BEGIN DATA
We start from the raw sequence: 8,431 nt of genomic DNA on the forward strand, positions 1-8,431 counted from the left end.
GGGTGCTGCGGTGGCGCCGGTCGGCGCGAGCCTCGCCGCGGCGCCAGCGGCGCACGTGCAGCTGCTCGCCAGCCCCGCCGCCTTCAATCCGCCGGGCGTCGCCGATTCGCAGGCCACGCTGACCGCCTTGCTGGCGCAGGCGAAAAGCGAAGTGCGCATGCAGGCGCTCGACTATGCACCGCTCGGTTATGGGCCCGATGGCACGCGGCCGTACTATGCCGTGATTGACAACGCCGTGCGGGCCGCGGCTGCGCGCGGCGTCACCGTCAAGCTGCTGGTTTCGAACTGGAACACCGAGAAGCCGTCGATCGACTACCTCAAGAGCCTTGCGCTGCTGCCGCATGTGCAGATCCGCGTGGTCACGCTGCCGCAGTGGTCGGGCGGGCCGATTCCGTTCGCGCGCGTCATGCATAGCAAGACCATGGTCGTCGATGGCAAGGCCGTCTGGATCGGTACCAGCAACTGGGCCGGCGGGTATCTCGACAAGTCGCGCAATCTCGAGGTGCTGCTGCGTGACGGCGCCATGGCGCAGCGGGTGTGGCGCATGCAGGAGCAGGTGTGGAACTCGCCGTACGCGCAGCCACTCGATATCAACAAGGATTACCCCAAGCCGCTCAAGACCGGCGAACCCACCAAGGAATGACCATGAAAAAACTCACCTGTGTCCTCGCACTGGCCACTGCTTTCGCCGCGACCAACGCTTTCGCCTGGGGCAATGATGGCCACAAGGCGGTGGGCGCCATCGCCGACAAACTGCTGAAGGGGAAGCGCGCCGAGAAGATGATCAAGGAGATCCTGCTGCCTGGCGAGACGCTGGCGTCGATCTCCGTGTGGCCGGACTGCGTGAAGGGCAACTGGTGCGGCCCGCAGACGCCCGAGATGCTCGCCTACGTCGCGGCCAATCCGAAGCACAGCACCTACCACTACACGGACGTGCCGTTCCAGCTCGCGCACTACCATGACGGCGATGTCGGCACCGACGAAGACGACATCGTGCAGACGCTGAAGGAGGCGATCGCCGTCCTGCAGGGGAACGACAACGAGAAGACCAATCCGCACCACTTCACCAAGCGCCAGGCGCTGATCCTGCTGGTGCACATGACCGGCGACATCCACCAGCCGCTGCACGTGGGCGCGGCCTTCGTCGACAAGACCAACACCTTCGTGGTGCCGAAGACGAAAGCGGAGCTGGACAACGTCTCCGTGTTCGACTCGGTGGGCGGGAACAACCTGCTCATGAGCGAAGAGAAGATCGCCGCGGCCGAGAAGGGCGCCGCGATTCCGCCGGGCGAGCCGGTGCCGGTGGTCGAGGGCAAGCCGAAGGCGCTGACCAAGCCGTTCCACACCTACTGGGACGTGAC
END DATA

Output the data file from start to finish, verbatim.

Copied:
We start from the raw sequence: 8,431 nt of genomic DNA on the forward strand, positions 1-8,431 counted from the left end.
GGGTGCTGCGGTGGCGCCGGTCGGCGCGAGCCTCGCCGCGGCGCCAGCGGCGCACGTGCAGCTGCTCGCCAGCCCCGCCGCCTTCAATCCGCCGGGCGTCGCCGATTCGCAGGCCACGCTGACCGCCTTGCTGGCGCAGGCGAAAAGCGAAGTGCGCATGCAGGCGCTCGACTATGCACCGCTCGGTTATGGGCCCGATGGCACGCGGCCGTACTATGCCGTGATTGACAACGCCGTGCGGGCCGCGGCTGCGCGCGGCGTCACCGTCAAGCTGCTGGTTTCGAACTGGAACACCGAGAAGCCGTCGATCGACTACCTCAAGAGCCTTGCGCTGCTGCCGCATGTGCAGATCCGCGTGGTCACGCTGCCGCAGTGGTCGGGCGGGCCGATTCCGTTCGCGCGCGTCATGCATAGCAAGACCATGGTCGTCGATGGCAAGGCCGTCTGGATCGGTACCAGCAACTGGGCCGGCGGGTATCTCGACAAGTCGCGCAATCTCGAGGTGCTGCTGCGTGACGGCGCCATGGCGCAGCGGGTGTGGCGCATGCAGGAGCAGGTGTGGAACTCGCCGTACGCGCAGCCACTCGATATCAACAAGGATTACCCCAAGCCGCTCAAGACCGGCGAACCCACCAAGGAATGACCATGAAAAAACTCACCTGTGTCCTCGCACTGGCCACTGCTTTCGCCGCGACCAACGCTTTCGCCTGGGGCAATGATGGCCACAAGGCGGTGGGCGCCATCGCCGACAAACTGCTGAAGGGGAAGCGCGCCGAGAAGATGATCAAGGAGATCCTGCTGCCTGGCGAGACGCTGGCGTCGATCTCCGTGTGGCCGGACTGCGTGAAGGGCAACTGGTGCGGCCCGCAGACGCCCGAGATGCTCGCCTACGTCGCGGCCAATCCGAAGCACAGCACCTACCACTACACGGACGTGCCGTTCCAGCTCGCGCACTACCATGACGGCGATGTCGGCACCGACGAAGACGACATCGTGCAGACGCTGAAGGAGGCGATCGCCGTCCTGCAGGGGAACGACAACGAGAAGACCAATCCGCACCACTTCACCAAGCGCCAGGCGCTGATCCTGCTGGTGCACATGACCGGCGACATCCACCAGCCGCTGCACGTGGGCGCGGCCTTCGTCGACAAGACCAACACCTTCGTGGTGCCGAAGACGAAAGCGGAGCTGGACAACGTCTCCGTGTTCGACTCGGTGGGCGGGAACAACCTGCTCATGAGCGAAGAGAAGATCGCCGCGGCCGAGAAGGGCGCCGCGATTCCGCCGGGCGAGCCGGTGCCGGTGGTCGAGGGCAAGCCGAAGGCGCTGACCAAGCCGTTCCACACCTACTGGGACGTGAC